I have done some soul searching and have come to the conclusion that I do not have a short term memory problem, and I don’t have a long term memory problem. But when I meet people I haven’t seen for a while, I have a tough time coming up with a name.
I have an instant recall problem.
If I bump into an old familiar face, there is instant recognition. I know who they are, where we served together, and almost always remember a fond memory. But too often, when it comes to recalling his or her name, I draw a blank.
The greetings can be awkward.
“Heyyyy! How you doin‘? Long time no see!” Meanwhile my mind is racing at Mach 20 to come up with a name. If you have ever gone through the alphabet in your head in the one-in-a-million chance that it will magically spark your mind into remembrance, you are one of us.
I think I am witnessing a slow deterioration of my brain, with the little cells responsible for fast thinking being the first to go.
If a miracle happens and I DO remember, I feel honor bound to prove that I DID know all along. It becomes a competition to see how many times I can actually say the person’s name in one conversation. I might as well save us all the misery and just say, “See? I remember!”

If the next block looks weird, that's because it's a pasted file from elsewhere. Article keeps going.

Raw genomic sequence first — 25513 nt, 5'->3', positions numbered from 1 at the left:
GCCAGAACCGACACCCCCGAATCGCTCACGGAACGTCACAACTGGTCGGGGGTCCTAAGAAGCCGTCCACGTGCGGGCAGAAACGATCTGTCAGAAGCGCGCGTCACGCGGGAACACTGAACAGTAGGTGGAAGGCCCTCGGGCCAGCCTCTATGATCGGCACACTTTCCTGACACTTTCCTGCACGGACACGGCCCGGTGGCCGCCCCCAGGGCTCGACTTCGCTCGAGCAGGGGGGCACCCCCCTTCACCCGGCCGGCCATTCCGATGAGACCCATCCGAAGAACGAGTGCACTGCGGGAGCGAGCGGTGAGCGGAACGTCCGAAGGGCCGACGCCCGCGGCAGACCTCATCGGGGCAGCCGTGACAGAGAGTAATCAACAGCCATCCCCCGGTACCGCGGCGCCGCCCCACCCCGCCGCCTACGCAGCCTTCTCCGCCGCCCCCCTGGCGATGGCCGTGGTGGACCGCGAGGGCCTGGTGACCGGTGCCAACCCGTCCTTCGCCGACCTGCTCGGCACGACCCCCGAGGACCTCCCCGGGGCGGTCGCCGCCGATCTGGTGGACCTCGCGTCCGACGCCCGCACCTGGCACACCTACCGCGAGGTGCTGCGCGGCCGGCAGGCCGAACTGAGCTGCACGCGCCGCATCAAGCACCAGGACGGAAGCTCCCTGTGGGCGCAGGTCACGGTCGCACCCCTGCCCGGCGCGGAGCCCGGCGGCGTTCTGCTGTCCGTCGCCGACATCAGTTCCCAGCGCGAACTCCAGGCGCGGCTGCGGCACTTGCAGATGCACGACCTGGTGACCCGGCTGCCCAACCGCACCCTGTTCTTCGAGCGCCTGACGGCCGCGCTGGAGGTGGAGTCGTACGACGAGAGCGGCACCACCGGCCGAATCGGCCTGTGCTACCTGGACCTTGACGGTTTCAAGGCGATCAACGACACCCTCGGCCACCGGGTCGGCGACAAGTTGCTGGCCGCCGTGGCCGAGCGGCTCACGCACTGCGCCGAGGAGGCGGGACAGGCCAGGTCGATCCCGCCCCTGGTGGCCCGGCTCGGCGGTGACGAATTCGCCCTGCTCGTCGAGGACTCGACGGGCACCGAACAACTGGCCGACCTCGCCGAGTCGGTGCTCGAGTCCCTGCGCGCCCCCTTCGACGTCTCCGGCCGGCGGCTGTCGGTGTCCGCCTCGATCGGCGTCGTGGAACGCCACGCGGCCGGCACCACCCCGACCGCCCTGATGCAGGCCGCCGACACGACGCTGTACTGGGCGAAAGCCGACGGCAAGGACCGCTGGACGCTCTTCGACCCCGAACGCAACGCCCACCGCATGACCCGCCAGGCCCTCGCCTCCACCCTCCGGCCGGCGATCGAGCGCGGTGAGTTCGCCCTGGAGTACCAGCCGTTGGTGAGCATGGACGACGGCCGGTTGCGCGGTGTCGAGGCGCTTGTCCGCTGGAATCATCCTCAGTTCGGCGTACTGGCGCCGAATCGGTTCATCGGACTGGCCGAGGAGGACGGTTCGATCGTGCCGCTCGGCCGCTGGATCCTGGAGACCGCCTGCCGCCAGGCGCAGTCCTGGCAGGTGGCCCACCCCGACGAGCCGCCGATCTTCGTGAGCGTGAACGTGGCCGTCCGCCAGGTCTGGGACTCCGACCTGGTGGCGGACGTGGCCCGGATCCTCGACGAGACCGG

Sadly, there have been a few times when I call someone by the WRONG name. It comes out quickly – almost as a reflex – and once it leaves the lips there is no way to undo it. Today, these people consider me either rude or stupid (or both). Inevitably, of course, the right name comes to mind as soon as they walk away, thus adding to my discomfort.
I envy people with instant recall. They are the ones who stride into a room with confidence, shouting out to friends and acquaintances. They are the life of the party.
I, on the other hand, creep into a room, looking for a dark corner where I can hide.
There have been plenty of times when I bump into people who cannot come up with my name on the spot either. I enjoy these moments. I see the same, almost imperceptible flash of panic on their faces that I feel when the roles are reversed. I fight the urge to thank them for reassuring me I am not the only one with instant recall deficiency. They are my brothers-and-sisters-in-arms.
A long time ago I met a man who always spoke his own name while extending his hand. He worked for the Chamber of Commerce and would repeat his name whenever we met. By doing so, he allowed me to say, “Of course I remember you, Bob.” I think that is a good example to follow. No awkward moments, no hurt feelings.
I suspect that many people share the same problem as me, but that is no consolation. Maybe there is a vitamin pill we can take, or a book we can read to solve this challenge. Maybe I’ll get a “photographic” memory after a few mental exercises and will become the life of the party.
But I doubt it.
Until the miraculous cure comes along (if ever), I am left with only two options: to stay at home, or to keep going and fight through it. The positives of seeing old friends far outweigh the negatives that a little embarrassment might bring. So I’ll keep going.
Maybe we’ll run into each other sometime. Maybe at a party, ceremony, or grocery store. No matter where it is, you can’t miss me.
I’ll be the guy in the corner.